Spicy Pork Bulgogi (Jeyuk Bokkeum)
Pork bulgogi is a Korean spicy pork called jeyuk bokkeum. Thin slices of pork shoulder are stir-fried quickly with a spicy gochujang sauce. This Korean spicy pork recipe is easy and quick to prepare within 20 minutes. Check out my recipe tips on how to achieve the open flame taste of professional kitchen at home.
“This was so easy, and turned out WONDERFUL. Both boyfriend and I loved it. Thank you so much for this recipe! It’s a keeper!”mandalameg
You can never go wrong with the classic Korean bulgogi recipe, especially when made with the ever-popular pork meat.
Let me introduce you to the incredible Spicy Pork Bulgogi! It’s the superstar of Korean pork dishes and a hit at every Korean barbecue party. This dish has everything you crave – juicy, tender slices of pork belly, a spicy kick from gochujang sauce, and a hint of sweetness.
What is jeyuk bokkeum?
The Korean name for spicy pork bulgogi is Jeyuk Bokkeum (제육볶음) – Jeyuk means pork, and bokkeum means stir-fry. It’s a spicy marinated pork stir-fry with the mildly sweet and spicy gochujang sauce. This beloved Korean BBQ pork, along with bossam (Korean pork wraps) and samgyupsal, is loved by many people around the world.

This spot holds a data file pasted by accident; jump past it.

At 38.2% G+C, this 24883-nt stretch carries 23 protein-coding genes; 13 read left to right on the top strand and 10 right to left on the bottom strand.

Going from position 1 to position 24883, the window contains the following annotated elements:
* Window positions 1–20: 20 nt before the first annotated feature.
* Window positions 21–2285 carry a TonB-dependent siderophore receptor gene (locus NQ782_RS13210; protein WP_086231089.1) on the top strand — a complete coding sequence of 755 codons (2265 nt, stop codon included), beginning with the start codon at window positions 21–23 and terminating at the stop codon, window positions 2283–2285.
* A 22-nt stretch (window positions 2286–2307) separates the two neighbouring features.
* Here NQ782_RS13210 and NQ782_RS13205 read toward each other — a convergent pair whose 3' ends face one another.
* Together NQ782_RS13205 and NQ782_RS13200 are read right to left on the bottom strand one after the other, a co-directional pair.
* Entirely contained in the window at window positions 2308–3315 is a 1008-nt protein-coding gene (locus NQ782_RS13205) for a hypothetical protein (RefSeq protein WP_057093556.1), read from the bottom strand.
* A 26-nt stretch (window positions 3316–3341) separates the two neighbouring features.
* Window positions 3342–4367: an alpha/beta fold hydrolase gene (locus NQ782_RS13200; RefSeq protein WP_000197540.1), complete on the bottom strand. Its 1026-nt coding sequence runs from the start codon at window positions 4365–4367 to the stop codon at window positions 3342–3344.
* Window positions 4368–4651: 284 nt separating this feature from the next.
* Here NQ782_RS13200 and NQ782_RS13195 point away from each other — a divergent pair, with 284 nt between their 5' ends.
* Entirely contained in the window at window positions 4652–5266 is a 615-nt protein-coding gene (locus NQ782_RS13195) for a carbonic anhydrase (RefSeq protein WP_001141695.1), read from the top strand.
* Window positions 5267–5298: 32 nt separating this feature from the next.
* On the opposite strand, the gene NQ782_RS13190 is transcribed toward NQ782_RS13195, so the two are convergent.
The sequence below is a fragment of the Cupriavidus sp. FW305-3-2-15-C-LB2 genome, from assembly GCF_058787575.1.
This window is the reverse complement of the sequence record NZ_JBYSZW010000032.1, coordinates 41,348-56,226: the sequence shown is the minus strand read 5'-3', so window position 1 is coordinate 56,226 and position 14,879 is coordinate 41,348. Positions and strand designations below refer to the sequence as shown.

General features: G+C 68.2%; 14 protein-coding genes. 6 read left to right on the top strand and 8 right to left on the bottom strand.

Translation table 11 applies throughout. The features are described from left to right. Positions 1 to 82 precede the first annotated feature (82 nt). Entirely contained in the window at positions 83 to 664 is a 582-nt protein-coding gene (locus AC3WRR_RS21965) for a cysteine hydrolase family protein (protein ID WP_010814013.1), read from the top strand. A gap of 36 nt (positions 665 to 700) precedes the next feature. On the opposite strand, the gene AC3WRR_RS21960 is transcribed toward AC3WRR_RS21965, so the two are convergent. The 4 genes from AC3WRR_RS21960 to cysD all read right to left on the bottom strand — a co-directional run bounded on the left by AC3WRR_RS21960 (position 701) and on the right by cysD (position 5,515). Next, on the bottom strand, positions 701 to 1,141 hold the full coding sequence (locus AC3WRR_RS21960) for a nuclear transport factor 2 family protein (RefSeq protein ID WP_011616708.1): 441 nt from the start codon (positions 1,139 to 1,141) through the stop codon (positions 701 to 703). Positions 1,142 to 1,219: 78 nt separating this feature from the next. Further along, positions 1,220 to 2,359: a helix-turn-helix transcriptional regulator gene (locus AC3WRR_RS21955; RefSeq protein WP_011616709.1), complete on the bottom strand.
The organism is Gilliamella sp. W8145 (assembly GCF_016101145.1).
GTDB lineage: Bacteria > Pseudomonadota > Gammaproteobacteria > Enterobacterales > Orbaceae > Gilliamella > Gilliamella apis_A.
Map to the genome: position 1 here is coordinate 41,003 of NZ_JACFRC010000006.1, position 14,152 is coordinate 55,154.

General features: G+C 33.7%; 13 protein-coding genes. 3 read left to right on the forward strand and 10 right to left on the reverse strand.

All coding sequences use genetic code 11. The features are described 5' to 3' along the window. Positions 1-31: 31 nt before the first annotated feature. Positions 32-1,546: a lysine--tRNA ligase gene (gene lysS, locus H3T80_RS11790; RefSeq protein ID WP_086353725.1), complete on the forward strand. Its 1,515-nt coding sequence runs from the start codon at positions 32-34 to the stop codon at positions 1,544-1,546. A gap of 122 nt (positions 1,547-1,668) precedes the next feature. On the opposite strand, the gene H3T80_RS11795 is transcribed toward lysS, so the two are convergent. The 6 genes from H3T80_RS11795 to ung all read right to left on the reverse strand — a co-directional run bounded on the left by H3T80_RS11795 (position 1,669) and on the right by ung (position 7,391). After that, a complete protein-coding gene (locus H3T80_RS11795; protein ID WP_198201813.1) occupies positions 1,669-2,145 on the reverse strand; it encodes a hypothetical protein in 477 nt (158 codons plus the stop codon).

And let’s not forget its other name, Dweiji Bulgogi–That’s “pig stir-fry” for all you non-Korean speakers. Trust me, this dish is so easy to make, even the clumsiest of cooks can whip it up in a jiffy.
Try this Korean pork bulgogi recipe
The amazing thing about this Korean pork recipe is that it captures the taste of a professionally cooked, smoky, and fiery dish that is hard to recreate in a home kitchen. But don’t worry, I’ve got some tips to help you achieve that same flavor at home.
Plus, this dish is super quick and easy to make! You can have a delicious and spicy Korean pork stir-fry (Jeyuk Bokkeum) ready for dinner in just a few minutes, even without marinating the pork beforehand.
It’s one of the quick and affordable Asian dinner recipes that can’t go wrong. Serve with rice and lettuce, and you are good to go.
Gochujang pork stir-fry sauce
The key component of the spicy sauce in this dish is “gochujang (Korean chili paste).” This delicious sauce provides the pork with a spicy yet subtly sweet flavor. To ensure the pork absorbs the sauce evenly, make sure to thinly slice it.
You have control over the level of heat by adjusting the amount of chili flakes used. And if spice isn’t your thing, you can even leave out the chili flakes. However, for those who love a good kick of heat, we Koreans enjoy things nice and spicy!
If you want to try this spicy pork bulgogi sauce with a slightly different version, try my chicken bulgogi recipe. It’s equally tasty and everyone who tried that recipe have raved about it.